As a medical professional and a medically complicated human this is very important to me
That’s not wrong.
These are both true
Both are very very true.
These are both true, but more importantly, not mutually exclusive!
Say a patient comes in with chest pain. First time they’ve ever had chest pain. They say they googled it, and clearly they have cancer now!
…no. That’s the first example.
But say a patient has chest pain, they’ve had chest pain for 10 years, every previous doctor has checked for all the obvious causes, and nothing changes.
That’s a completely different scenario. In the first example, the patient doesn’t know what they’re talking about. The condition is new, their knowledge is limited. That’s why we have doctors. But in the second example, the patient is the expert, and the doctor is the one who’s new to the situation. The patient has done all this before, and is very familiar with the pain (condition, etc.) that they have. The doctor is not the one with 10 years of experience. They need to listen, because the patient actually has something they don’t know to add to the conversation.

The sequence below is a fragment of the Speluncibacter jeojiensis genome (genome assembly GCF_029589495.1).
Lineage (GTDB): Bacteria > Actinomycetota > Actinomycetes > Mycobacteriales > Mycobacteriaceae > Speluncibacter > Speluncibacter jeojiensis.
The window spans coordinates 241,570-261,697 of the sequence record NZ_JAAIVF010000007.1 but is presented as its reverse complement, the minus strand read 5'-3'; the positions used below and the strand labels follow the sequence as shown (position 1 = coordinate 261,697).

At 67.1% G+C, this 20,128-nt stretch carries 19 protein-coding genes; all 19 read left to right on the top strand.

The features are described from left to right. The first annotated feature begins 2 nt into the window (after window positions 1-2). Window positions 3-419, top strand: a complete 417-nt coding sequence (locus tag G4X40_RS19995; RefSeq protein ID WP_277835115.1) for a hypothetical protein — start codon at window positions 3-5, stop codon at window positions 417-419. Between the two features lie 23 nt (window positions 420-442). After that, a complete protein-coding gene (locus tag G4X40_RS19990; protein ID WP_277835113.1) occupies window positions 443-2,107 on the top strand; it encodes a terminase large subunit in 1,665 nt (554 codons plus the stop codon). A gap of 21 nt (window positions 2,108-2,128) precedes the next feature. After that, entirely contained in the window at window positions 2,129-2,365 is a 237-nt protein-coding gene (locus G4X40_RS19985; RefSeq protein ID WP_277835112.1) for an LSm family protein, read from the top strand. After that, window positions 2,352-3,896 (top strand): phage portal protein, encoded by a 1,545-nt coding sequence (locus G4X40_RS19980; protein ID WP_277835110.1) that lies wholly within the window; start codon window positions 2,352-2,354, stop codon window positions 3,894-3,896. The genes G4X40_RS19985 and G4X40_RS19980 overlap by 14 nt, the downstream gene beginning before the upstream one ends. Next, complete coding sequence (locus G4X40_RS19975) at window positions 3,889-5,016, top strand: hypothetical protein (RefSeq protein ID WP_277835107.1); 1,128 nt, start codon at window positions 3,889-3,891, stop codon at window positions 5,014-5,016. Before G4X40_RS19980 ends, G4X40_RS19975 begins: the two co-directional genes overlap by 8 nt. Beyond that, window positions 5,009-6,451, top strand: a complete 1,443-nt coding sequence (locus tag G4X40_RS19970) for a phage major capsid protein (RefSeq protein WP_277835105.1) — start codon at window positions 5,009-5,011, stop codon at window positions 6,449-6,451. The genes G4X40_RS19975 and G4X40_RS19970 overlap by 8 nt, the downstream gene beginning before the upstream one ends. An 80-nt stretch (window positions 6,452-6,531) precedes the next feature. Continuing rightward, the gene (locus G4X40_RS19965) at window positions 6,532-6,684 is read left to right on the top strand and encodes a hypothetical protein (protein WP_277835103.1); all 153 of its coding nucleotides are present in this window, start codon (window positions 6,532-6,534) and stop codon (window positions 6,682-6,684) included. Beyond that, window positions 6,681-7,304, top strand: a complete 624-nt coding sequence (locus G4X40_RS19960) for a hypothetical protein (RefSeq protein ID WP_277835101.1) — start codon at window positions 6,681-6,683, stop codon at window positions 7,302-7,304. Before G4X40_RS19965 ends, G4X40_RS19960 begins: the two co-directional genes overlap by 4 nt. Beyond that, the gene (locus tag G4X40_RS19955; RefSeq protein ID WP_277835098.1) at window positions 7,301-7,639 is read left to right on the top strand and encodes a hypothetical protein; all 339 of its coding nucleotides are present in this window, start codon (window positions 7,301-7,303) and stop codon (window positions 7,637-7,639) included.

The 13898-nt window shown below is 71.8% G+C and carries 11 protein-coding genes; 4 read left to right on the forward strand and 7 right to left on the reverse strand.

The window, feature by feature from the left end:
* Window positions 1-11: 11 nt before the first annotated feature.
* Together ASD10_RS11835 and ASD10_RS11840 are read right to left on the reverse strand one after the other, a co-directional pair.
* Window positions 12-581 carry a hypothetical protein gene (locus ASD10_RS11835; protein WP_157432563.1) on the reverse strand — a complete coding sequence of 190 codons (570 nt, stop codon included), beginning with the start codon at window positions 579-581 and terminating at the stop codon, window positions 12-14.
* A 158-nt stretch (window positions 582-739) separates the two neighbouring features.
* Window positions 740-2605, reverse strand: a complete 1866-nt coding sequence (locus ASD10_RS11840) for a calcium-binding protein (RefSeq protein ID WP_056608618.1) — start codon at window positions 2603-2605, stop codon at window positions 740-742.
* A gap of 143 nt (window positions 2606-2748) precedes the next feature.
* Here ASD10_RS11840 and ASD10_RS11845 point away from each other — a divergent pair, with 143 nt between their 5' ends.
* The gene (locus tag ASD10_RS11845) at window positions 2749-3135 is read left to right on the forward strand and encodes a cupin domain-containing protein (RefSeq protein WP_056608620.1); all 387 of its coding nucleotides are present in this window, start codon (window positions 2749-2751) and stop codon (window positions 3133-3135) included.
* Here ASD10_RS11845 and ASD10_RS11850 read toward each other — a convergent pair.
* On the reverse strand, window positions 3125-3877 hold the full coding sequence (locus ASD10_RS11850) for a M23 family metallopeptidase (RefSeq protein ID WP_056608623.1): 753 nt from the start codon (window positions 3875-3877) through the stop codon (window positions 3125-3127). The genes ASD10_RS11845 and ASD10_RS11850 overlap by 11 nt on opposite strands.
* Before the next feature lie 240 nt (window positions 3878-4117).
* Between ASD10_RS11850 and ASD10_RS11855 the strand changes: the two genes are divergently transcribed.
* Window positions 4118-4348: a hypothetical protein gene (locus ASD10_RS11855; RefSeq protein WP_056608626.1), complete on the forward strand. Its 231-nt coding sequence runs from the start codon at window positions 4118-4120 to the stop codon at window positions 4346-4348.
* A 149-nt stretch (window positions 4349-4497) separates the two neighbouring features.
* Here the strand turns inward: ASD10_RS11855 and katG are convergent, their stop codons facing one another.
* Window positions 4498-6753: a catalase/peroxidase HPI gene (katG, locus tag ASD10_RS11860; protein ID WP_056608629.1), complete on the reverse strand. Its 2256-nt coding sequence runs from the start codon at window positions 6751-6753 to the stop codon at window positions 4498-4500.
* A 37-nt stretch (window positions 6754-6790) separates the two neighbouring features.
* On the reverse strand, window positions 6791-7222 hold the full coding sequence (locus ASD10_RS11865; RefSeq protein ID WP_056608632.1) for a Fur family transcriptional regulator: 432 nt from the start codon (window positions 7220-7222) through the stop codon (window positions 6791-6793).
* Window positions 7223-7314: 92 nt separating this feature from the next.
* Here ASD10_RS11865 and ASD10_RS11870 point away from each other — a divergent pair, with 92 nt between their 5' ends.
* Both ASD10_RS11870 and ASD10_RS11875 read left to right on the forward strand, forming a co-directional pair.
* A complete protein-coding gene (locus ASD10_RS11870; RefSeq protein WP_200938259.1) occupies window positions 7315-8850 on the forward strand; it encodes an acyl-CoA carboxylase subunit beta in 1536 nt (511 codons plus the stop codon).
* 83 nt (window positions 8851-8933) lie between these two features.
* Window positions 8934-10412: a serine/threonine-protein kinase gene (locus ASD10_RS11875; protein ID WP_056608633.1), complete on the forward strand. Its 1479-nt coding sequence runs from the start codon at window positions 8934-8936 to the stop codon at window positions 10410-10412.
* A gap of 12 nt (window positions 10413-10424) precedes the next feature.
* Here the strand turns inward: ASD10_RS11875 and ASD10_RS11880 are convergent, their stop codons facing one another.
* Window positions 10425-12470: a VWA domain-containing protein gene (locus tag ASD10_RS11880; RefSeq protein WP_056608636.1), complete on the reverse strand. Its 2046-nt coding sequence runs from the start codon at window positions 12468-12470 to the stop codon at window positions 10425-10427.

These two things are not mutually exclusive, they are not the same scenario, and both doctors and patients (but mostly doctors) need to learn to tell the difference and know when to talk, and when to listen.
This is also *highly* relevant to anti-vaxers.
There is a reason that the entire section on dysthymia in my psychology textbooks is basically “this person has been living with this for years longer than you will ever have researched it. help them facilitate their own coping strategies.”
found @ 30 likes ON 2019-10-28 12:47:01 BY ME.ME